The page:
and risk-taking behavior.
The Risk Task (Rogers et al., 1999) is a binary decision-making
exercise that can offer a useful measure of impulse control and
risk-taking behavior. In this task, subjects choose between two
mutually exclusive low-risk or high-risk selections. Because the
largest reward is always associated with the less likely of the
two options, this gambling paradigm weighs the propensity of an
individual to take risks in favor of large short-term gains at the
likely expense of overall long-term losses. The decision-making
system required to solve this binary choice involves a complex
process that weighs converging neural inputs that assign and rep-
resent a relative preference for each of the two options (Rolls and
Grabenhorst, 2008). In this process, the orbitofrontal cortex rep-
resents the expected reward value of an abstract stimulus (such
as potential monetary reward) by associating these abstract stim-
uli with the affective value of primary reinforcers such as taste,
touch, texture, and facial expression. Notably, however, a recent
functional MRI study among chronic marijuana users suggests that
marijuana users may process emotional information differently
from those who do not use marijuana; the study demonstrated
alterations in the fronto-limbic circuitry that regulates affective
perception and impulse behavior (Gruber et al., 2009). This finding
suggests that chronic marijuana users may also have differences in
risk and decision-making neural networks.
Because it remains unknown whether chronic marijuana users
process decision-making tasks differently from non-using controls,
we assessed the performance of chronic marijuana users on the
Risk Task while undergoing sham and active tDCS of the DLPFC.
We set out to examine whether chronic marijuana smokers would
demonstrate a differential pattern of response in comparison to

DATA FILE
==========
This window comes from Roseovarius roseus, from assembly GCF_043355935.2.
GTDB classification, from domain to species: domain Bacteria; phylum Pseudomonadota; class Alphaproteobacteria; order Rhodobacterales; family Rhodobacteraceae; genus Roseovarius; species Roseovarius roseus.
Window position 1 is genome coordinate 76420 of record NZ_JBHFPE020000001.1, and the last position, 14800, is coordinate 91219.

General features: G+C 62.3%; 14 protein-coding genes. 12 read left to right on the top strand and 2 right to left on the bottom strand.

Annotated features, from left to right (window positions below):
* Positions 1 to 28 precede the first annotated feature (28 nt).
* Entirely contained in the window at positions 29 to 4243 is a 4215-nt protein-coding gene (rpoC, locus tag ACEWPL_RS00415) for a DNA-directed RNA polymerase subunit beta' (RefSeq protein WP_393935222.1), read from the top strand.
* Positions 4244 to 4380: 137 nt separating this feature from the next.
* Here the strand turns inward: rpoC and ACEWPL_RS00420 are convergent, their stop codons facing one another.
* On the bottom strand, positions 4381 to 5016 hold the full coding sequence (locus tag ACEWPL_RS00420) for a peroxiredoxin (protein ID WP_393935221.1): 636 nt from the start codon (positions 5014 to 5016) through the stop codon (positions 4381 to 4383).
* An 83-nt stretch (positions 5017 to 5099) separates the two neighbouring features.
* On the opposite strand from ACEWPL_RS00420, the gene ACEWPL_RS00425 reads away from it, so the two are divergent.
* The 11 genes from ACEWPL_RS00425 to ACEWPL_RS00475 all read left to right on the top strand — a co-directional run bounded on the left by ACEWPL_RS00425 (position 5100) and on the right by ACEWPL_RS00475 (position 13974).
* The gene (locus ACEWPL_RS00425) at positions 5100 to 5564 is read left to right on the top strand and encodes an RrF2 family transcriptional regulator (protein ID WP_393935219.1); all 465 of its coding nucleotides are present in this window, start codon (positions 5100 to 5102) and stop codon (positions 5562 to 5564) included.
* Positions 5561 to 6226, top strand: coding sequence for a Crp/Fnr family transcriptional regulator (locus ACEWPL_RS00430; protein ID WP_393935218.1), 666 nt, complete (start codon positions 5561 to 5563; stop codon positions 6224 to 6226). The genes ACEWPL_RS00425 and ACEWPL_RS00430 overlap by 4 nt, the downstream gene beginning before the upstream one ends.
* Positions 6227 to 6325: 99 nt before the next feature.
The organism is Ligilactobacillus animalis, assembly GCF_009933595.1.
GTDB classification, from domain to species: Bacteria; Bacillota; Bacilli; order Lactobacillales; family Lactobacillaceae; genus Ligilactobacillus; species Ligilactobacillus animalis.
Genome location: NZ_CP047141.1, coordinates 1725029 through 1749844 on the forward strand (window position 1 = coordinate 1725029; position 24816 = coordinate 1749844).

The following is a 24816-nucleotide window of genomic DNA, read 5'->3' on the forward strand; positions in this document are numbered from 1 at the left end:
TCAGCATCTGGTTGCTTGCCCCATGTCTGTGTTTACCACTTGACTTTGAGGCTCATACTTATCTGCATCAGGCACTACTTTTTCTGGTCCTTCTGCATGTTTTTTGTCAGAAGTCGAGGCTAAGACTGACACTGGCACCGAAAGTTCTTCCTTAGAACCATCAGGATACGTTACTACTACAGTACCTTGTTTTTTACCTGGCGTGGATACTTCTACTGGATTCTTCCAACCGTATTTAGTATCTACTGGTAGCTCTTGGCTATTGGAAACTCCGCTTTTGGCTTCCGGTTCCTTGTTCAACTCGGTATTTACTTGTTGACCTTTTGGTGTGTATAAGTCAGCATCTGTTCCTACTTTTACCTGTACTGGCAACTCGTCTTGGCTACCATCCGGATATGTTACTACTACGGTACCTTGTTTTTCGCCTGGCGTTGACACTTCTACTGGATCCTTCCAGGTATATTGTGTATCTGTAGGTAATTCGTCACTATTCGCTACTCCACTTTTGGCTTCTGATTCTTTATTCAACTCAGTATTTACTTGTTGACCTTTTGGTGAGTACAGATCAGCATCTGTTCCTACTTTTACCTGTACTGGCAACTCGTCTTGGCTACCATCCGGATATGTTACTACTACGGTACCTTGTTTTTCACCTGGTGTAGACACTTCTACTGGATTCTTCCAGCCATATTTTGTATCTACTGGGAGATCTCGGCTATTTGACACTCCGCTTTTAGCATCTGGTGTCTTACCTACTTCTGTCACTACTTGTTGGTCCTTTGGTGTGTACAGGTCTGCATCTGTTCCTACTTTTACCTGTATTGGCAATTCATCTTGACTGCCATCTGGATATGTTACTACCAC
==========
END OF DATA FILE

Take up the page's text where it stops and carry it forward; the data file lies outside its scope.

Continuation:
non-marijuana smoking healthy volunteers from a previously pub-
lished dataset.
2. Methods
2.1. Study design
We conducted a single-center, doubled-blinded, randomized, and sham-
controlled trial to investigate the effect of a single-session of tDCS on marijuana
craving and performance on a decision-making task (Risk Task, Rogers, 1999) in
chronic marijuana users. This study conformed to the ethical standards of the Dec-
laration of Helsinki and was approved by the institutional ethics committee from
Mackenzie Presbyterian University, Brazil.
2.2. Participants
Twenty-five marijuana users (15 males, 10 females; all right-handed; mean age
22.8 ± 2.6 years; mean history of use 5.8 ± 2.7 years; frequency 5.5 ± 1.9 episodes
of use/week) were recruited from Mackenzie Presbyterian University to partic-
ipate in this study. Written advertisements were posted around campus and
interested subjects contacted the study coordinator to enroll; the study coordi-
nator explained the risk/benefits of the study and screened interested individuals
for eligibility. Subjects were regarded as suitable to participate in this study if
they fulfilled the following criteria: (1) age between 18 and 32 years, (2) right-
handedness, (3) self-reported marijuana use of frequency at least 3 occasions each
week for at least 3 years duration, (4) no other drug use or alcohol dependence,
(5) no clinically significant neuropsychiatric disorder; (7) no use of central nervous
system-effective medication, other than marijuana; and (8) no history of epilepsy,
brain surgery, tumor, intracranial metal implantation, or clinically significant head
trauma.
All subjects were naive to tDCS and the Risk Task. subjects were required to
abstain from marijuana use for at least 24 h prior to participation in the experiments;
the abstinent period was measured by self-report. All study participants provided
written, informed consent. Demographic characteristics are summarized in Table 1.
2.3. Transcranial direct current stimulation (tDCS)
tDCS is based on the application of a weak direct current to the scalp via two
saline-soaked surface sponge electrodes (35 cm
2
) and delivered by a battery-driven,
constant current stimulator. The device used, developed by our group, is particularly
reliable for double-blind studies: a switch can be activated to interrupt the electrical
current while maintaining the ON display and showing the stimulation parameters
throughout the procedure to the experimenter and participant. Although there is